Gallaudet University Press

8:4 Tuesday, April 25, 2006

A Reflection of Its Social Community

Experts Come Together to Produce an Extraordinary
American Sign Language Dictionary

Simply defined as texts that describe the meanings of words, with examples and pronunciation, dictionaries often are much more than that. Dictionaries frequently reflect the social community in which the language is used, and the language need not be a spoken one. Gallaudet University Press has published a dictionary that reflects the community of the first liberal arts university in the world. With renowned linguist and native signer Clayton Valli as Editor-in-Chief, a remarkable team of native ASL signers and linguists worked for more than six years to create The Gallaudet Dictionary of American Sign Language.

Now available, The Gallaudet Dictionary of American Sign Language is a learning tool for beginning signers, a reference tool for more advanced signers, and also an English vocabulary reference for Deaf people. Because American Sign Language, like all languages, contains a lot of variation, the editors of this dictionary have included several versions of some signs. To achieve this goal, the dictionary contains more than 3,000 ASL signs. The DVD enclosed with the dictionary includes live-action clips of signers making all of the signs and is completely searchable, allowing users to look up signs by typing in synonyms or to find signs with alternate meanings.

View sample illustrations, and order online now to receive a special savings of 20% off the regular price by typing “APR0620%” in the box marked “Comments or Special Instructions” below your credit card information. Or, order by mail.

In her upcoming book, Frequency of Occurrence and Ease of Articulation of Sign Language Handshapes: The Taiwanese Example, author Jean Ann explores handshapes in Taiwan Sign Language (TSL), one of the more studied sign languages of Asia. Jean Ann explains, “About fifty-six handshapes have been discovered for TSL (Smith and Ting 1979, 1984). The null hypothesis would predict that all fifty-six handshapes ought to occur with equal frequency in TSL. However, this conjecture is not the case; in fact, some handshapes occur with much greater frequency than others. Why should this variation occur? Linguists might hypothesize that ease of articulation has something to do with this phenomenon. In other words, the handshapes that are used most frequently are the easiest to articulate or make. This book examines that hypothesis.” Read more in chapter 2 “The Anatomy and Physiology of the Human Hand,” and order Frequency of Occurrence and Ease of Articulation of Sign Language Handshapes.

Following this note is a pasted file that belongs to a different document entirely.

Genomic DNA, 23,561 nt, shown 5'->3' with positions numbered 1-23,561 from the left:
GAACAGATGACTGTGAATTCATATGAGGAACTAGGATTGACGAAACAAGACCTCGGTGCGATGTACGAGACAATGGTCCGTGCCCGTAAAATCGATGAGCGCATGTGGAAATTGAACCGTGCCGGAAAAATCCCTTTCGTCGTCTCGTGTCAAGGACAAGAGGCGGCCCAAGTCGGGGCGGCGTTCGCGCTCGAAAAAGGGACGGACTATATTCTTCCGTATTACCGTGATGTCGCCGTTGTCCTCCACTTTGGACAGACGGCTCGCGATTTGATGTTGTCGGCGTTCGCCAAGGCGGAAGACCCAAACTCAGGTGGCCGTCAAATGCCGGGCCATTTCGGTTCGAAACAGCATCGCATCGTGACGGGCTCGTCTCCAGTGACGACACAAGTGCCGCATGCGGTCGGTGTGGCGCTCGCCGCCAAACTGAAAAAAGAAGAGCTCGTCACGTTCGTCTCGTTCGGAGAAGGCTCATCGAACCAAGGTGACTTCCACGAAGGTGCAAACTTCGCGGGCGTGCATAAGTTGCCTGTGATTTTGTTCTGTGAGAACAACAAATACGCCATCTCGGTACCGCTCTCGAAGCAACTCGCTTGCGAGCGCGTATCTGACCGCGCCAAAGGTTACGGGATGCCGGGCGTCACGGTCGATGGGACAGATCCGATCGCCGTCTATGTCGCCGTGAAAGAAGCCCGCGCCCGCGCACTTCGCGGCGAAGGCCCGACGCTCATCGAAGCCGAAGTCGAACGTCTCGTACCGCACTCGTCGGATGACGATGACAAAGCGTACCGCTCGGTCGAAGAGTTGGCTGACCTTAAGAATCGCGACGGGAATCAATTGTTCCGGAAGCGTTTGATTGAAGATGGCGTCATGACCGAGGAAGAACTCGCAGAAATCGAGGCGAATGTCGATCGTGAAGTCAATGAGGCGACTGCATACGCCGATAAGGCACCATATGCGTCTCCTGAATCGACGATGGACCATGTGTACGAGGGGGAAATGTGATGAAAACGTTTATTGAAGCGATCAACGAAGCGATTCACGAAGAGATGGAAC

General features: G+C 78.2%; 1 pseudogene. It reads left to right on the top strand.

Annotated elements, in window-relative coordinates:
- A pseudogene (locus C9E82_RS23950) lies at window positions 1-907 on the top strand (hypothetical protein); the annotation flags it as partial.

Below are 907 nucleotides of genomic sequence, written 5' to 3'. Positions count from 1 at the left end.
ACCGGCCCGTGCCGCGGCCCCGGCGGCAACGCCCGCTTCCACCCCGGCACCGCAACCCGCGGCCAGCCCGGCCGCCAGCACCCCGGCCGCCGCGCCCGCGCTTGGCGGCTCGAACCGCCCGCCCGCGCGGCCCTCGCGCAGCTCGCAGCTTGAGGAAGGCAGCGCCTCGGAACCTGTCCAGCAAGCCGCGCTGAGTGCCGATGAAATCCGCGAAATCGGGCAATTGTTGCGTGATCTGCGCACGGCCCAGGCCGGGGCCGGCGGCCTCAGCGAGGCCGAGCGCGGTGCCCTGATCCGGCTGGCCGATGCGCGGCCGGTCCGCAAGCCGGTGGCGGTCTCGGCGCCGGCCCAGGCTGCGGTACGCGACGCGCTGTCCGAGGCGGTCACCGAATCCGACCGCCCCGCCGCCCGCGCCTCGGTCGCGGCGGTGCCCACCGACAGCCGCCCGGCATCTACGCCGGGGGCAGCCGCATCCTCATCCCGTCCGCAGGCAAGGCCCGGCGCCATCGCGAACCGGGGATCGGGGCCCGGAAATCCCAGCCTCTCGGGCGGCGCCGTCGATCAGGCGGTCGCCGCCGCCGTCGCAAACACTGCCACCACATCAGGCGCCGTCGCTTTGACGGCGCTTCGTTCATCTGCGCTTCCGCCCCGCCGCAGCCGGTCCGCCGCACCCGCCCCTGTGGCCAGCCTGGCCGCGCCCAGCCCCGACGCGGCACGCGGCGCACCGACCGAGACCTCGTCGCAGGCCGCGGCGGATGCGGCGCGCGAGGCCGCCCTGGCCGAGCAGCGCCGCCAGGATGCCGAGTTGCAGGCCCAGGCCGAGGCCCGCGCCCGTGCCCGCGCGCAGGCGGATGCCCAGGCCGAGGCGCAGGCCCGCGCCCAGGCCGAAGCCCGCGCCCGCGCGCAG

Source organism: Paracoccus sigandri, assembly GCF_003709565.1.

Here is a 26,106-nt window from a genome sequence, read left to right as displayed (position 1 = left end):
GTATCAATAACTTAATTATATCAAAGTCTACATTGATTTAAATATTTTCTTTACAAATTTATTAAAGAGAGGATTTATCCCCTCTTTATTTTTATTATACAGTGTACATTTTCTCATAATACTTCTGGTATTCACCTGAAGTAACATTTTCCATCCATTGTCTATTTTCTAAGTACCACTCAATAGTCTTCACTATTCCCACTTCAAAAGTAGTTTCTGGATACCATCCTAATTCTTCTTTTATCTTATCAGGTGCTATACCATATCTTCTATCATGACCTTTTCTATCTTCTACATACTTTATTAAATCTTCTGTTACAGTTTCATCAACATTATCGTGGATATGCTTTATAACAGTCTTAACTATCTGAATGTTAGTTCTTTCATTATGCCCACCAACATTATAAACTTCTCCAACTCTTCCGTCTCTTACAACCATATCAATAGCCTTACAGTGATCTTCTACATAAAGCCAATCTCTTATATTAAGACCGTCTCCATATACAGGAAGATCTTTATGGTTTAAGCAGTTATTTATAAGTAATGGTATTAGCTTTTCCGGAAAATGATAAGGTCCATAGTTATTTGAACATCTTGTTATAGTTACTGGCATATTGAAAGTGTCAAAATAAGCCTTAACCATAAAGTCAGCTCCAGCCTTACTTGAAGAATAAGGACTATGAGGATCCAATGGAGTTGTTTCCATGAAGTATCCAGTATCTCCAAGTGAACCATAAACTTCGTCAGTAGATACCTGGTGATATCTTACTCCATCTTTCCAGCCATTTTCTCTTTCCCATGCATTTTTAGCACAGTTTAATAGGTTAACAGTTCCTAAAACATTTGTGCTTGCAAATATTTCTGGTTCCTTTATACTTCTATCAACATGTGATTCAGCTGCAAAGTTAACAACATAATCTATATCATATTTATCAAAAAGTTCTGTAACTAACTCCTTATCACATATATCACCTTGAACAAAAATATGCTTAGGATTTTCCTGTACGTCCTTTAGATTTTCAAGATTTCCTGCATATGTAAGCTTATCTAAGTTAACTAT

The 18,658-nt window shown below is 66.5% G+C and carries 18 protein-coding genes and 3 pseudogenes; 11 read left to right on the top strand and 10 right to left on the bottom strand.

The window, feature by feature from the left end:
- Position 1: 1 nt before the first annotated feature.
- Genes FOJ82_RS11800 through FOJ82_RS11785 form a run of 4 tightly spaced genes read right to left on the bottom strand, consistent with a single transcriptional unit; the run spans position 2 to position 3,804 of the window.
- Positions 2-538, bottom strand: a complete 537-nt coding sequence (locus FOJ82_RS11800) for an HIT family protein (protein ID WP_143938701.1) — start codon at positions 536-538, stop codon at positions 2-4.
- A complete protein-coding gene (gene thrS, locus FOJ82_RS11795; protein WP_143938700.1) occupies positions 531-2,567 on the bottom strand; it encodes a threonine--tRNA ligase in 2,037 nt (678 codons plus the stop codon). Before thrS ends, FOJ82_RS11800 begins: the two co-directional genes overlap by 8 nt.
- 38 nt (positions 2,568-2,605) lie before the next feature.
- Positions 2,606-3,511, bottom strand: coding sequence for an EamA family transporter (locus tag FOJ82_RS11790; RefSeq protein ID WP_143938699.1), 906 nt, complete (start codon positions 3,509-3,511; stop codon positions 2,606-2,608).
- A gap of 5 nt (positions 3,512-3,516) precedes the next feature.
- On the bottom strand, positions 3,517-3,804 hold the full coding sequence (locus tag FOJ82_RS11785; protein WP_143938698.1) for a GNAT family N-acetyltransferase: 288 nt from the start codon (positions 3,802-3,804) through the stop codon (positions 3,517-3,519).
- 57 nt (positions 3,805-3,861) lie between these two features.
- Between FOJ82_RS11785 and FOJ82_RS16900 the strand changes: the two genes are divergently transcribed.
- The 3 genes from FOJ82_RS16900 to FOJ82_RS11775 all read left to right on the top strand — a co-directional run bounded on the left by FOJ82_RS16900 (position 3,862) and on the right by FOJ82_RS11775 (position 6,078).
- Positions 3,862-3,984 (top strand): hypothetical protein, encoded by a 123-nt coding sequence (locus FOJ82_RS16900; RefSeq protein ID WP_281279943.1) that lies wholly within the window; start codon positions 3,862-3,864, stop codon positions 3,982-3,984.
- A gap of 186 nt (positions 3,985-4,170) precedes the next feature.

Just this month, Deaf Women’s Lives co-author Bainy Cyrus won a 2006 notable award from Writers Notes Magazine, an international resource for authors published by independent and small presses, for her memoir All Eyes featured in Deaf Women’s Lives: Three Self-Portraits, the third volume in the Deaf Lives series. In All Eyes, Cyrus vividly tells of how she was taught using the oral method at the Clarke School for the Deaf in Northampton, MA, and how two girls there changed her life later as an adult. Read an excerpt of Cyrus’s memoir, and order Deaf Women’s Lives here.

Just visiting? Subscribe now to the Gallaudet University Press E-newsletter and receive exclusive updates, book excerpts, and discounts...absolutely free.

Read previous Gallaudet University Press E-newsletters:

April 2001
May 2001
June 2001
July 2001
August 2001
September 2001
October 2001
November 2001
December 2001
January 2002
February 2002
March 2002
April 2002
May 2002
June 2002
July 2002
August 2002
September 2002
October 2002
November 2002

December 2002
January 2003
February 2003
March 2003
April 2003
May 2003
June 2003
July 2003
August 2003
September 2003
October 2003
November 2003
December 2003
January 2004
February 2004
March 2004
April 2004
May 2004
June 2004
July 2004

August 2004
September 2004
October 2004
November 2004
December 2004
January 2005
February 2005
March 2005
April 2005
May 2005
June 2005
July 2005
August 2005
September 2005
October 2005
November 2005
December 2005
January 2006
February 2006
March 2006

Spring 2006 Catalog


Contact the webmaster at gupress@gallaudet.edu

Copyright 1999-2006 Gallaudet University. All rights reserved.